Strategy means having a plan for defeating your opponent. This doesn’t mean when you sense a fight coming you quickly devise a plan to win. Strategy is developed in training, and it is ingrained deep within. You don’t have to think about it in a fight, but it is there.

    Composure is the ability to keep your wits about you in a fight. You don’t freeze when you feel fear or pain, or when something unexpected occurs. You don’t allow anger to overcome you to the point that you put yourself in an unfavorable position.

    Possessing all three of these characteristics does not guarantee you a victory on the street, but it does give you a distinct advantage. If you have all three, you’re in elite company. Many people have some of these characteristics, but only well-trained fighters have them all. Let’s explore that idea further.

    Person A has been in dozens of street fights. He learned to fight in bars and back alleys. He’s strong and mean, and he doesn’t mind imposing his will on anybody who crosses him. He has composure coming out his ears. Why shouldn’t he? He’s stopped people dead in their tracks many times. He’s also been the recipient of some pretty severe beatings – and he’s still here. So, of course he has a cool head. He also has a bit of strategy that he learned the hard way. But when a fight starts, he attacks wildly with everything he’s got. That’s the only way he knows to do it. Sometimes he hits and sometimes he misses. What he’s lacking is the control that comes with training.

    Person B has been studying the martial arts for several years. He is graceful and he has beautiful technique. In fact, he knows hundreds of techniques. When point sparring, he wins far more often than he loses, even against other advanced students. He has control and strategy. But he hasn’t spent much time sparring with heavy contact. He is missing the composure that comes from being in situations where you experience pain and you can feel your opponent’s will to beat you.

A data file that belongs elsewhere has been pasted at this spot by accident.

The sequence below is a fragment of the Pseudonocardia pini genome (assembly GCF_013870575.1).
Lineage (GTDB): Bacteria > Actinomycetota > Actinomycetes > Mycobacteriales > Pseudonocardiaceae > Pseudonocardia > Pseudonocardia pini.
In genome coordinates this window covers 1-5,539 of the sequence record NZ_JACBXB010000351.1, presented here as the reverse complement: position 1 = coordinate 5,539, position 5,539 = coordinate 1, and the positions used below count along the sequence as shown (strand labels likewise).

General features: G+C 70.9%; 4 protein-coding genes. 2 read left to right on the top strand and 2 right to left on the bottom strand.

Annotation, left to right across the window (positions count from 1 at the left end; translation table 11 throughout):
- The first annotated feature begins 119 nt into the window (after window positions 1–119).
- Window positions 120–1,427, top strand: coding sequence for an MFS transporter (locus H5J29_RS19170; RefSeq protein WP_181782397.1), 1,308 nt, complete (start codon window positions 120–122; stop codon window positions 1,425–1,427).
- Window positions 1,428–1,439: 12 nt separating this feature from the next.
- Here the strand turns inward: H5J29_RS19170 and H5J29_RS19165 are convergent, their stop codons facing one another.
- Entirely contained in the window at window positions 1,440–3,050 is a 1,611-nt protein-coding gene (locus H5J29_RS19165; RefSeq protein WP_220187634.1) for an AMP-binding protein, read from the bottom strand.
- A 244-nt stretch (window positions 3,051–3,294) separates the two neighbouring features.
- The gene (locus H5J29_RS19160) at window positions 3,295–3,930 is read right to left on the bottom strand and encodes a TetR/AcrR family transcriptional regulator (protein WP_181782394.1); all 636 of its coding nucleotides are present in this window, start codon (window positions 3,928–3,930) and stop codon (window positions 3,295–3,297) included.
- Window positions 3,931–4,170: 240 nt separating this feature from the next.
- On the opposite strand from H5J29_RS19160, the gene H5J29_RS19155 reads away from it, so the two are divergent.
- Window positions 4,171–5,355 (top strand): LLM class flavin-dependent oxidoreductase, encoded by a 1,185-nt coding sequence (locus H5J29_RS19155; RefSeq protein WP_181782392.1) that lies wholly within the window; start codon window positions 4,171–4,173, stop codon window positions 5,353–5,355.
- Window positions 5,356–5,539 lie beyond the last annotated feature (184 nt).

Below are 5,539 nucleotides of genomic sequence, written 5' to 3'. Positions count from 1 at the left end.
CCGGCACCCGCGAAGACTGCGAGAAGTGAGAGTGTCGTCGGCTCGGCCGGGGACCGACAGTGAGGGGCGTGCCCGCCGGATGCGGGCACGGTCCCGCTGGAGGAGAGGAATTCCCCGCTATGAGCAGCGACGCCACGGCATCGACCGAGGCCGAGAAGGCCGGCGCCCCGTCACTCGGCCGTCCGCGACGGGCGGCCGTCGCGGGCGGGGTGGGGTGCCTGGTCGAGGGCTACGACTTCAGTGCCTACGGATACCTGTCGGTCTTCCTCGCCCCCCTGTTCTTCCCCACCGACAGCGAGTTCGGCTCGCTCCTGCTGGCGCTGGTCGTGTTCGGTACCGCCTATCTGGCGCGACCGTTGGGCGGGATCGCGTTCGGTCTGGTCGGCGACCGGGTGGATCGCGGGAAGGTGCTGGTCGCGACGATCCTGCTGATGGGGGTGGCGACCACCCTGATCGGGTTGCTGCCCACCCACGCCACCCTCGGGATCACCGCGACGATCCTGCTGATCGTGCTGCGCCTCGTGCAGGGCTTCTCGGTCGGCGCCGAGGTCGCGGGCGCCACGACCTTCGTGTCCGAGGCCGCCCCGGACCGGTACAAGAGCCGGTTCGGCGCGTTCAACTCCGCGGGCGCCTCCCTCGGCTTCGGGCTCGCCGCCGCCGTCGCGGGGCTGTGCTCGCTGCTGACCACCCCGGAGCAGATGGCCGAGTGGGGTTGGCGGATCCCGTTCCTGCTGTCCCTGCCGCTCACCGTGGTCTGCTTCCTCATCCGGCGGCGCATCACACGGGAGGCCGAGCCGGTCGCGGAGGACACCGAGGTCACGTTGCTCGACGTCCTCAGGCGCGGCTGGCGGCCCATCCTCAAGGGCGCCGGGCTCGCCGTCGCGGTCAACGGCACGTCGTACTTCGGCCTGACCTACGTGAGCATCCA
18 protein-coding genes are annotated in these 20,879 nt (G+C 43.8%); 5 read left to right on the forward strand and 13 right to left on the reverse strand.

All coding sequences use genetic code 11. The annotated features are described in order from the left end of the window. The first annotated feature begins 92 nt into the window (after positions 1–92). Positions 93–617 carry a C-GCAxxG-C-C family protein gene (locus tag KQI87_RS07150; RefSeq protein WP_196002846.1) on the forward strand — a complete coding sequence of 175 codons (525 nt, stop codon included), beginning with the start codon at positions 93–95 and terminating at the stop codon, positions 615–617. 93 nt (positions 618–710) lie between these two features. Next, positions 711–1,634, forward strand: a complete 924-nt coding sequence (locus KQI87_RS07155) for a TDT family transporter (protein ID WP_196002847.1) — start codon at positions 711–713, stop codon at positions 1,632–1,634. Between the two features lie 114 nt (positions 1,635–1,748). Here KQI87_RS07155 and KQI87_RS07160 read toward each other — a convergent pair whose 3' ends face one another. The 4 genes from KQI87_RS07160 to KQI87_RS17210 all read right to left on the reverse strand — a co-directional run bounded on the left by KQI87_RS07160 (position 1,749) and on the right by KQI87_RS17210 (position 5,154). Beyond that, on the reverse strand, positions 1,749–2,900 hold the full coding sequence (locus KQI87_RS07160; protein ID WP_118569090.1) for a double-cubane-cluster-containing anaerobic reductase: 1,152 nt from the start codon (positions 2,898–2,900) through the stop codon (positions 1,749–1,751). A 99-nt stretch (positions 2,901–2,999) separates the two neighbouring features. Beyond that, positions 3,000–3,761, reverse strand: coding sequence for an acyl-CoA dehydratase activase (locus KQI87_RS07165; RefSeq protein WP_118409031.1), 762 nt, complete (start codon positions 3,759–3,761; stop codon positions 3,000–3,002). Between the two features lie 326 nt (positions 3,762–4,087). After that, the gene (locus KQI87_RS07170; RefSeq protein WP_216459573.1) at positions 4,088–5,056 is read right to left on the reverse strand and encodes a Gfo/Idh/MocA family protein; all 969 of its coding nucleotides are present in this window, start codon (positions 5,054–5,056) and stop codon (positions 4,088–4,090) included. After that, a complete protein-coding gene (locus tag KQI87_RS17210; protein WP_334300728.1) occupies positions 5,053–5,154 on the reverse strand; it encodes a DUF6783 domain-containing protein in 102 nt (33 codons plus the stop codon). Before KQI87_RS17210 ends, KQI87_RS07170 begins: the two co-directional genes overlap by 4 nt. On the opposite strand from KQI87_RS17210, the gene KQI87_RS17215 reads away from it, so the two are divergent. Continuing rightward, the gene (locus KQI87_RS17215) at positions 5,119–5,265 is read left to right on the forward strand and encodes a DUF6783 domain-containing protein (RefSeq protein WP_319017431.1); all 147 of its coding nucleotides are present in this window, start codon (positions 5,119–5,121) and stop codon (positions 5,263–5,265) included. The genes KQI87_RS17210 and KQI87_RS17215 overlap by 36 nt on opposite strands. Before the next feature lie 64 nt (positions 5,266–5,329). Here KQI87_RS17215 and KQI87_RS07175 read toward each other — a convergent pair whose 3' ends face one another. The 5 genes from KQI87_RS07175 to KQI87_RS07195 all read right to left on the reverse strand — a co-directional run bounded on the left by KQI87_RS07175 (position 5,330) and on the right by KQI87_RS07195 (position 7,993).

Person C has never participated in any type of martial art or combative sport. He’s also never been in a fight, aside from a few scuffles on the playground as a kid. He’s just an average, easygoing guy with a fairly gentle disposition. But he’s a man, and if you threaten him or push him far enough, he will fight. If he is forced to fight, he will do so until his opponent is no longer a threat, or until he himself is physically unable to continue. His willpower and sense of pride give him composure. But he lacks the control and strategy of a well-trained fighter.

    These examples illustrate the weaknesses of people who don’t possess the three essential characteristics of a trained street fighter. They also demonstrate why well-rounded martial arts training can provide the student with a huge advantage in a physical confrontation.

    The ways in which training exercises can enhance your street effectiveness are endless. Kata improves control. Full-contact sparring increases your composure. Point sparring builds control and strategy. The list goes on and on. The important thing to remember is that none of the essential elements can be neglected in training. Many different training regimens can produce a competent fighter, but every good martial arts program has one thing in common. They all help the student develop control, strategy, and composure.

    The theory that skilled fighters must possess these three essential characteristics goes hand-in-hand with traditional ideas about the unification of mind, body, and spirit. Strategy is a process of the mind. Control is a function of the body. Composure is dependent upon your spirit. If a fighter is lacking any of the three characteristics, then his mind, body, and spirit are not unified.

    *Please feel free to contact the author by replying to this post
     
    Last edited by a moderator: Sep 28, 2004
  2. Developing

    Developing Valued Member

    This was a well thought out and well written piece.
     
  3. YODA

    YODA The Woofing Admin Supporter

    Nice article and welcome to MAP. :D

    I edited your final contact request in line with our Terms of Service
     
  4. KickChick

    KickChick Valued Member

    Excellent article ... and Welcome to MAP!

    Waiting to introduce you formally over at the Intros and Bios forum :)
     
  5. HearWa

    HearWa Ow, that hurt...

    Wow, nice article! Welcome to MAP. :D
     
  6. notquitedead